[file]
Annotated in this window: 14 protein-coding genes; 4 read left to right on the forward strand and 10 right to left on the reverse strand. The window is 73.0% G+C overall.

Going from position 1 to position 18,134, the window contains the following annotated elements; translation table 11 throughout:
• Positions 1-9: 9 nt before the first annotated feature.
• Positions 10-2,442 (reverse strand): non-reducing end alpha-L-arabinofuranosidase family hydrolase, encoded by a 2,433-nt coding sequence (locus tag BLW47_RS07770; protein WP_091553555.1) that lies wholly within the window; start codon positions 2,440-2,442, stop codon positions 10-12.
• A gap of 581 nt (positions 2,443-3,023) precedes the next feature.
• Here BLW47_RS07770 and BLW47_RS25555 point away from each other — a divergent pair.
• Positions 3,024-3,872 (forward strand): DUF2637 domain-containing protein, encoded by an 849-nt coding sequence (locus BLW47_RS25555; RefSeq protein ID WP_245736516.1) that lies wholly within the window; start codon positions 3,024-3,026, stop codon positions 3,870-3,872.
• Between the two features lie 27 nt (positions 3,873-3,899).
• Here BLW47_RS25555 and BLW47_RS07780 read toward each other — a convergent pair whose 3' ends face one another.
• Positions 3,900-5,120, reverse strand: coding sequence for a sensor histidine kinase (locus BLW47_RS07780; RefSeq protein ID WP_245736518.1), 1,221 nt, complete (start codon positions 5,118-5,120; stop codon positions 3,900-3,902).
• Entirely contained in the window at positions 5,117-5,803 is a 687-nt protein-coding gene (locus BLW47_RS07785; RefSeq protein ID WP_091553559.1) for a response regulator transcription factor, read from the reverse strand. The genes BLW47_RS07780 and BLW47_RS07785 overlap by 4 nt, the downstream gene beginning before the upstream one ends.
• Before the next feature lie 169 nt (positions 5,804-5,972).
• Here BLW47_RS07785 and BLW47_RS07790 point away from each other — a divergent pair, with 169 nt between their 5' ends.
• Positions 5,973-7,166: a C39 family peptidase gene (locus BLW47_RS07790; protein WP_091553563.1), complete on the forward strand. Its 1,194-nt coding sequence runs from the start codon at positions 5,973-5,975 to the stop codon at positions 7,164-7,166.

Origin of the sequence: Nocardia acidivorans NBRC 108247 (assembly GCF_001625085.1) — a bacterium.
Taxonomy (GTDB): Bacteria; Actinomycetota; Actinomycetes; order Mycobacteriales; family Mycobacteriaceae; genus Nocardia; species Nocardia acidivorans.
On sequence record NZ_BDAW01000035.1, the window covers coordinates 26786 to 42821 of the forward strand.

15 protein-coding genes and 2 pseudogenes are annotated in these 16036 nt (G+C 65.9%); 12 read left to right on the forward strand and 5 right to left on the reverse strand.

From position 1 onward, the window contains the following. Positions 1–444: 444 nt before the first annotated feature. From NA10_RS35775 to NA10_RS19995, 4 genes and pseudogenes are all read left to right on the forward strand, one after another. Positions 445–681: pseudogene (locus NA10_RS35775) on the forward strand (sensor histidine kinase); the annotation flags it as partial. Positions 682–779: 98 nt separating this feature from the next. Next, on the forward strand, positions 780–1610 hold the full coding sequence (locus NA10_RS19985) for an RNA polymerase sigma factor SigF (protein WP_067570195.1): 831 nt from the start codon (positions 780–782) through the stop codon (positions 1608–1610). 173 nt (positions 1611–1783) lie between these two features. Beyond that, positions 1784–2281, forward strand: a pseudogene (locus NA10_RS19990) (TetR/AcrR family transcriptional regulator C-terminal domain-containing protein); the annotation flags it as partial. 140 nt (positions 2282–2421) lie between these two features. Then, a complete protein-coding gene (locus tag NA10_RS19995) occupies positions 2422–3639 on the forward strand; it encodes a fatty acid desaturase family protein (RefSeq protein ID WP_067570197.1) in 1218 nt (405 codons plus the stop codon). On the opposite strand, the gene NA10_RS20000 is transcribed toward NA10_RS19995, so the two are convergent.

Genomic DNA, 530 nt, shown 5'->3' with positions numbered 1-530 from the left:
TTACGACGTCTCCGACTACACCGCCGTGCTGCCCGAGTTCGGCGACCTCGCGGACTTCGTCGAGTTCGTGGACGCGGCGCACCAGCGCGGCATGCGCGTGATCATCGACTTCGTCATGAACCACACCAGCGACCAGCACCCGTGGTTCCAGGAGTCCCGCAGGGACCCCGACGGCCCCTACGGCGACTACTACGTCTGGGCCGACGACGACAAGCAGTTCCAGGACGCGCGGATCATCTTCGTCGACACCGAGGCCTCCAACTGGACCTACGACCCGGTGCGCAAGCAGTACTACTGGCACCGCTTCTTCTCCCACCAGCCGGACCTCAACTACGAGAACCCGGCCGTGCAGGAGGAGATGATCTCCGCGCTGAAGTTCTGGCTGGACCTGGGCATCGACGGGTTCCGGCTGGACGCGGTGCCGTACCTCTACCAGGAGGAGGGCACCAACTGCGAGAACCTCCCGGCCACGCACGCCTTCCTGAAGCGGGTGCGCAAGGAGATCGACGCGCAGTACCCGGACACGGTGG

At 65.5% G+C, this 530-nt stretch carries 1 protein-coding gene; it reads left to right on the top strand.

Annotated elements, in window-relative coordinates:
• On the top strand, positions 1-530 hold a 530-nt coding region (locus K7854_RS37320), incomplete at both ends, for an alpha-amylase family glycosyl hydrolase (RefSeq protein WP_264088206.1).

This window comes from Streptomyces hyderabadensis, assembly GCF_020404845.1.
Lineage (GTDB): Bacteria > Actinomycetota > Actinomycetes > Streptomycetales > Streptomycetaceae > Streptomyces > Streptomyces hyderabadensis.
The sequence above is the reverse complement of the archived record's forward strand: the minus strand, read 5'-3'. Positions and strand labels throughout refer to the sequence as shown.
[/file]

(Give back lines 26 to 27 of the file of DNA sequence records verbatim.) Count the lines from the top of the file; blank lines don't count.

Lineage (GTDB): Bacteria > Actinomycetota > Actinomycetes > Streptomycetales > Streptomycetaceae > Streptomyces > Streptomyces hyderabadensis.
The sequence above is the reverse complement of the archived record's forward strand: the minus strand, read 5'-3'. Positions and strand labels throughout refer to the sequence as shown.